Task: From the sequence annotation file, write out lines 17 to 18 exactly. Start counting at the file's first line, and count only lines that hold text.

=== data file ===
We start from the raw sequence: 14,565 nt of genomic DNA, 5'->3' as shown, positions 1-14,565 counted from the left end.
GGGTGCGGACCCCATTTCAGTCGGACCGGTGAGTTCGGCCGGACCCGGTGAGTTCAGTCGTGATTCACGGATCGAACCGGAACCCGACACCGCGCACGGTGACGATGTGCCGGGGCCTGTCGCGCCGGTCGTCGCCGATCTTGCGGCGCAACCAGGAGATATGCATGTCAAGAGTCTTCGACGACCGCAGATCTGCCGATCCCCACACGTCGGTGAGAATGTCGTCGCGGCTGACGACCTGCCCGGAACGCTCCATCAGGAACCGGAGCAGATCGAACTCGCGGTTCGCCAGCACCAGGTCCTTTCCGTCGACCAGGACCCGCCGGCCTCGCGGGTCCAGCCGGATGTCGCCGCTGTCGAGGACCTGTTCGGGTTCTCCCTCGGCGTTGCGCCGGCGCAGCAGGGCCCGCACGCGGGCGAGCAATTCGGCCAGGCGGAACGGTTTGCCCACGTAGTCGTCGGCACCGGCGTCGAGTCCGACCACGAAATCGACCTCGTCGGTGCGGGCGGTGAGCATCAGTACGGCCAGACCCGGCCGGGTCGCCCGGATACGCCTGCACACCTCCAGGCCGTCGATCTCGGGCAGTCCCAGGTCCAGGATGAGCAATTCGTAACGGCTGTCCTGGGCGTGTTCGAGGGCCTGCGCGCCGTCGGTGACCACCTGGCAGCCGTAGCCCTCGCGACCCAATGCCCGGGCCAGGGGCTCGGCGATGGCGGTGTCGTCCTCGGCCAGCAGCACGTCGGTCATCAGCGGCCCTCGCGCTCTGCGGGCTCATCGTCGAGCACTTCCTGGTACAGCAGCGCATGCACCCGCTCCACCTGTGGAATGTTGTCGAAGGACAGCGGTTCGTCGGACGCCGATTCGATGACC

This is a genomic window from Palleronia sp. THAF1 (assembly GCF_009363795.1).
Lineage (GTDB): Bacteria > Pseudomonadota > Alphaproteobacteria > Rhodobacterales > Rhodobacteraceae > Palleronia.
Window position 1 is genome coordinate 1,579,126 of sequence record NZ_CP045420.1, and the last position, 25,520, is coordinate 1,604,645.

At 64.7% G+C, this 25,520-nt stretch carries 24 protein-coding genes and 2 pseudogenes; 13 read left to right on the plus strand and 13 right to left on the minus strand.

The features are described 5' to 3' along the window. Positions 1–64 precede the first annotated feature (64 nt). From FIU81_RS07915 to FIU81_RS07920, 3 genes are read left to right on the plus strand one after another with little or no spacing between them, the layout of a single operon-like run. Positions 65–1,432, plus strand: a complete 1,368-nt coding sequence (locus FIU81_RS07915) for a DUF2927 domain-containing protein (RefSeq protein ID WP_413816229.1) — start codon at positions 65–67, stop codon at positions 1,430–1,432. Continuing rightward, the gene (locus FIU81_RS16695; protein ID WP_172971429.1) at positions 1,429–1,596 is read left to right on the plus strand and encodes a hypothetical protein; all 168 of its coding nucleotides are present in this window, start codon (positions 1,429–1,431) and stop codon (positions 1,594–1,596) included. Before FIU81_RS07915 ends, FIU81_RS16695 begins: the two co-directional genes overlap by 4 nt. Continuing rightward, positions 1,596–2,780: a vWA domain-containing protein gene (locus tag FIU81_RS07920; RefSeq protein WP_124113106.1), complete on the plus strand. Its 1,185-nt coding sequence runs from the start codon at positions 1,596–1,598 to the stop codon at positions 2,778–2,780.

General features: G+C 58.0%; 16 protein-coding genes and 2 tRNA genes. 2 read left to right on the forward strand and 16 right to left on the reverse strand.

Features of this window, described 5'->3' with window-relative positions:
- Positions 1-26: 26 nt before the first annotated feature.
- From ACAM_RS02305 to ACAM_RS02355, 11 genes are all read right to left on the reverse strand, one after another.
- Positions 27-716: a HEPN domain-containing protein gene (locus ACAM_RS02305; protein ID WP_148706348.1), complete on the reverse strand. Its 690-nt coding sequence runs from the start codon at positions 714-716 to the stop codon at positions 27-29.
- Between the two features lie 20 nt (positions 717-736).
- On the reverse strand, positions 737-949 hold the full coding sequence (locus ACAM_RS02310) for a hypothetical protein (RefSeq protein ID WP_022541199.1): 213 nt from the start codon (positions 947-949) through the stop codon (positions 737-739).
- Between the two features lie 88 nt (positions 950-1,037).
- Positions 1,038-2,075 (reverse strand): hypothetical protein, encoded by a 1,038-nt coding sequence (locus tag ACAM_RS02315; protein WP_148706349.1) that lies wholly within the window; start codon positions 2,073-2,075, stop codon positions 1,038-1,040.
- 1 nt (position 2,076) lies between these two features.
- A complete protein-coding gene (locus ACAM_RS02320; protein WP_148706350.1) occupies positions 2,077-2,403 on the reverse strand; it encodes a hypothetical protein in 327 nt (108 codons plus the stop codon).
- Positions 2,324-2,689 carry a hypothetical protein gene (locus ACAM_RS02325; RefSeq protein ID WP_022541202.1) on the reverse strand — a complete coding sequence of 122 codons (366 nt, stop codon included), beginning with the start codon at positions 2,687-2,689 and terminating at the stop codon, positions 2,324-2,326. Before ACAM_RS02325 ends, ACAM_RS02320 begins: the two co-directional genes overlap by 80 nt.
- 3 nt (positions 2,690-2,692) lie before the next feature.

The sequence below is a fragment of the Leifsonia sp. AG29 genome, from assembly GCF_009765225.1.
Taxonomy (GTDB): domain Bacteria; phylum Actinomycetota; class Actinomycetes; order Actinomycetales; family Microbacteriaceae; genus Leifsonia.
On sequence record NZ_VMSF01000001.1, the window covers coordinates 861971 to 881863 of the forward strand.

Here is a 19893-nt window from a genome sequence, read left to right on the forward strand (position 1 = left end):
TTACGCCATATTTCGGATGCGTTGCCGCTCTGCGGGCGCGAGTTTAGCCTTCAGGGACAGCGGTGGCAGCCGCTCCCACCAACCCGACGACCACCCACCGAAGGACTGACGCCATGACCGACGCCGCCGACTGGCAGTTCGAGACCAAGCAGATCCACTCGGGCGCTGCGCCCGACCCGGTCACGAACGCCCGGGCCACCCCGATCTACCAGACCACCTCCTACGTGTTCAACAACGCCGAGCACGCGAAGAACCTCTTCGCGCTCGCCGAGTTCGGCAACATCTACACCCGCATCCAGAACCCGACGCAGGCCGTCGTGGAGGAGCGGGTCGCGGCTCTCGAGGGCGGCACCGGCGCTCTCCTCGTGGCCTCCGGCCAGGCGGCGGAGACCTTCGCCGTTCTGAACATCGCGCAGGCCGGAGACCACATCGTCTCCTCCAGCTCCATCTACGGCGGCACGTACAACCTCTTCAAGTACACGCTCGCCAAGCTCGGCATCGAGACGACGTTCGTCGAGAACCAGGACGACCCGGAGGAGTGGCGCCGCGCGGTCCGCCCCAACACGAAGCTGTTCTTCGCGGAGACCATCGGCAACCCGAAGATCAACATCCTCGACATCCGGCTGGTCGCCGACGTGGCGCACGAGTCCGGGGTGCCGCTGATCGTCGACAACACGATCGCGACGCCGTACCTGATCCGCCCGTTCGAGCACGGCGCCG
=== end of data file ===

- 1 nt (position 2,076) lies between these two features.
- A complete protein-coding gene (locus ACAM_RS02320; protein WP_148706350.1) occupies positions 2,077-2,403 on the reverse strand; it encodes a hypothetical protein in 327 nt (108 codons plus the stop codon).